Marty Lurie Talks San Francisco Giants Baseball

Will Bradley Be Worth the Trouble?

by Glenn Dickey
Dec 14, 2005

THE A’S TRADE for Milton Bradley was a shocker, and the combustible Bradley brings a potential for trouble, but it also shows that A’s general manager Billy Beane is putting together a team which could contend seriously for the World Championship.

Meanwhile the Giants. . . well, they’re still playing the Barry Game.Bradley’s temper problems are well documented, and that’s the reason I thought Beane would not be interested. The A’s have had a remarkably calm clubhouse, rarely having a player who was uncooperative with the media, which is not the norm in major league baseball or, of course, even in Bay Area baseball.

How will Bradley fit in? Eric Chavez, who remembers Bradley from high school days, thinks he’ll be fine. There is a precedent: Jose Guillen, who has had trouble wherever he’s gone but was fine when he played with the A’s in 2003, even playing with a broken bone in his wrist in the playoffs.

As a player, there’s no question Bradley is a good fit, a talented player and the strong hitter the A’s need in the middle of the order. Tentatively, he’s scheduled to play right field, with Nick Swisher moving to first and Dan Johnson to designated hitter, but he can also spell Mark Kotsay in center field when Kotsay’s back gives him problems, as it inevitably will.

Because Bradley is a switch-hitter, he gives manager Ken Macha more flexibility with his batting order. Macha could have as many as six right-handed hitters in the lineup, because Swisher and Bobby Kielty are also switch-hitters. In fact, Kielty should be told to just hit right-handed because he’s just a swinger, not a hitter, from the left side.

Bradley will also take the pressure off Chavez, who had a subpar year last season, partially because he was battling a shoulder injury and partially because he felt the pressure of being the top power hitter in the lineup.

Macha should be able to rest Chavez more, to protect that shoulder, because the A’s also got another good hitter, infielder Antonio Perez, in the trade. Perez, who can play third, short or second, led the Dodgers in hitting with a .297 average last season.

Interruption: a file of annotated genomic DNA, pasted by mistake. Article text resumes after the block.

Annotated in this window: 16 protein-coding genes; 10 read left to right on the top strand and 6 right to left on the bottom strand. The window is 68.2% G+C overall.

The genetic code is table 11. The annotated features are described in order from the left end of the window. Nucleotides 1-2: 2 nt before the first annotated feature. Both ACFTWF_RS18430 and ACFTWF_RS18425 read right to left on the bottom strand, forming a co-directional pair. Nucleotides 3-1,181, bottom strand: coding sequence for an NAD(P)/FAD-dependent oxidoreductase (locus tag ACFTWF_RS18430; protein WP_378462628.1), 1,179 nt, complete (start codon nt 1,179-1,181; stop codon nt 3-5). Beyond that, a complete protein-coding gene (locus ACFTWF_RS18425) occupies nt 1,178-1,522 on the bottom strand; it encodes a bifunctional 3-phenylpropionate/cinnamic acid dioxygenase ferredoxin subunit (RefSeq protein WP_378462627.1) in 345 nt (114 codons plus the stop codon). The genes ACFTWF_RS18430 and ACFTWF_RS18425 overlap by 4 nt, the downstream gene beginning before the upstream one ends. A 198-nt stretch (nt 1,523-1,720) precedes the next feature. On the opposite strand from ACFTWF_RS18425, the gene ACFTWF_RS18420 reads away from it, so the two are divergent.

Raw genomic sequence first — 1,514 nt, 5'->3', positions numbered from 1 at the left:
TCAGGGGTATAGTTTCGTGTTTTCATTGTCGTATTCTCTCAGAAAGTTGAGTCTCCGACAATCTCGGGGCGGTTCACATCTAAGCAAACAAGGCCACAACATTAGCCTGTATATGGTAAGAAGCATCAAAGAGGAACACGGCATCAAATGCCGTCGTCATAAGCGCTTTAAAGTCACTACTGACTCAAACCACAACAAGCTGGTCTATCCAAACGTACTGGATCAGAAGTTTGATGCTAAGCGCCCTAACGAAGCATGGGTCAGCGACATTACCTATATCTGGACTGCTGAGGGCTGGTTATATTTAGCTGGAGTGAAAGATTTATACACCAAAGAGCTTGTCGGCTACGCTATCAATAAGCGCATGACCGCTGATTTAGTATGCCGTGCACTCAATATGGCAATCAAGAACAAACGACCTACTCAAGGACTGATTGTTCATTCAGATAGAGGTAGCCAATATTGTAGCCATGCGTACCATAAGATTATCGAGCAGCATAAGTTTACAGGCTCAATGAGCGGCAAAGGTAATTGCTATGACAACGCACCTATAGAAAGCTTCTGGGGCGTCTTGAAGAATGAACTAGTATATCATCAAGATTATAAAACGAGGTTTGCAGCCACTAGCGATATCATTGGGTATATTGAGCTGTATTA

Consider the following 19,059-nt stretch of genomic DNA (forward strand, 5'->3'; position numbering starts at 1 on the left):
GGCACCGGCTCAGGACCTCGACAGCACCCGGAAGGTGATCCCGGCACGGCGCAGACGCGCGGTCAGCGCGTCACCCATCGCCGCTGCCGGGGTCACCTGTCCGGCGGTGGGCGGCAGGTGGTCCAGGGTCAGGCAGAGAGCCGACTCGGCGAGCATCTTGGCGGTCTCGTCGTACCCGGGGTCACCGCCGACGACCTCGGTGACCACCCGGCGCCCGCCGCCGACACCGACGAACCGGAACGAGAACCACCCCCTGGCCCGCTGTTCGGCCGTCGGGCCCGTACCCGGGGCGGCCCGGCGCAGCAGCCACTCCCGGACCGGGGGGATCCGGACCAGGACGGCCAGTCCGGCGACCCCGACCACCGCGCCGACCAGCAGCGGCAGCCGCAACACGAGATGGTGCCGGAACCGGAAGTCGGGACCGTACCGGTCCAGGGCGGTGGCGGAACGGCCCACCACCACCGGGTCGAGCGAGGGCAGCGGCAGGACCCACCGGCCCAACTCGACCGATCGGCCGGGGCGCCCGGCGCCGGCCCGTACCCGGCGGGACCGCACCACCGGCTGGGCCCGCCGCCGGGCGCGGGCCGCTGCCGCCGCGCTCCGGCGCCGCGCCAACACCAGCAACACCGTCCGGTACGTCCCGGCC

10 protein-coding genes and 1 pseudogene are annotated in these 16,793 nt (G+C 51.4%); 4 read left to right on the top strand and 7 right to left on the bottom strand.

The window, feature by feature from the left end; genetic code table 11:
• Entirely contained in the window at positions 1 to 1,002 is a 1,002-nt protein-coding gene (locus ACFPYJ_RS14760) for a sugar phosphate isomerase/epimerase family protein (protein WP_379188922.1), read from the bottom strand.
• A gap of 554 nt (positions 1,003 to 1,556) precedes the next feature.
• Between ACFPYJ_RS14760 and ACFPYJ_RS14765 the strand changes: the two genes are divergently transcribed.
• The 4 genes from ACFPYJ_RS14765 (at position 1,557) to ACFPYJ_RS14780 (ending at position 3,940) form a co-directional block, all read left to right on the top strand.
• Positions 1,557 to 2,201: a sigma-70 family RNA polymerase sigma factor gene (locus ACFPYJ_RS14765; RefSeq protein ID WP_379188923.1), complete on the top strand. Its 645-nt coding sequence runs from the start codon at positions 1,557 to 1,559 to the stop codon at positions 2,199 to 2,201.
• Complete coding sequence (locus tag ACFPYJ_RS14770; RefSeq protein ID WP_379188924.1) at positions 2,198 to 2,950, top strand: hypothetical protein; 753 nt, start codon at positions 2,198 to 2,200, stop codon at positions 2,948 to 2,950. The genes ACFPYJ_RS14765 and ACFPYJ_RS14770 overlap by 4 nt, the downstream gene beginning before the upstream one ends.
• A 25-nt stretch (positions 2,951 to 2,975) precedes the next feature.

New Dodgers GM Ned Colletti, the former Giants assistant general manager, was willing to throw Perez into the deal because he wanted to get rid of Bradley, though it seems he knows Bradley only through his reputation. As I’ve said before, I don’t think the Dodgers future will be a bright one with Colletti in charge.

TO GET BRADLEY, Beane gave up Andre Ethier, who was the Texas League Player of the Year last season.

Apparently thinking only of the trades Beane made before last season, when he sent pitchers Tim Hudson and Mark Mulder away, a columnist said this morning that this trade was a departure from Beane’s normal practice of trading major league players for prospects.

In fact, though, Beane has often traded minor league prospects for major league players. A partial list of those he’s acquired in trades using minor league players includes Keith Foulkes, Billy Koch, Omar Olivares, Guillen, Erubiel Durazo and Damian Miller. The A’s policy of drafting college players (except for the last draft) was adopted in part because college players develop faster and can be used as trading chips.

Three weeks ago, Beane told me he would consider using Ethier in a trade, though he didn’t want to go on the record with that statement at the time. “I’d never say a minor league player is an untouchable because we’re trying to win now and I think we have a good chance,” Beane said then. Ethier was expendable because he’s a left-handed hitter – and because Beane is higher on 20-year-old Daric Barton and on a do-everything outfielder, Javier Herrera, who is a right-handed hitter.

This is the kind of thing the A’s can do because for years they’ve had a dynamic minor league system with numerous attractive prospects. This trade of a top prospect comes on the heels of a major league season in which they had the Rookie of the Year, Huston Street, and got significant contributions from rookies Swisher, Johnson and Joe Blanton. And, the year before, they had the top rookie with shortstop Bobby Crosby.

The Giants have added two impressive pitchers from their farm system in the past two years, Noah Lowry and Matt Cain, but their record in developing position players in the minors is dismal. So, they’re not only not getting the infusion of talent they need on the major league level but don’t have any hot trading prospects in the farm system.

That limits general manager Brian Sabean. He made a good move in signing Matt Morris to bolster the starting rotation but fans who want him to get a big-time left-handed hitter should face the reality: He has no trading chips. He’s trying to get rid of Edgardo Alfonzo, as he should, but Alfonzo won’t bring anything in a trade but another washed-up veteran with a high contract; Steve Finley has been mentioned. After trading away so many pitching prospects, Sabean doesn’t have anybody who is very attractive to other teams.

ONLY THE fact that the Giants are playing in the NL Worst makes them a possibility for the postseason, but now that Beane has strengthened both his pitching and hitting, without losing a player off his major league roster, the A’s are a candidate to go deep into the postseason.

New owners Lewis Wolff and John Fisher, the money man, have wisely given Beane more flexibility with the payroll because they realize that, to get the new park they need, they have to get the general public excited about their team, not just the current A’s loyalists. Keep your fingers crossed on Bradley, but it appears they may have that kind of team.


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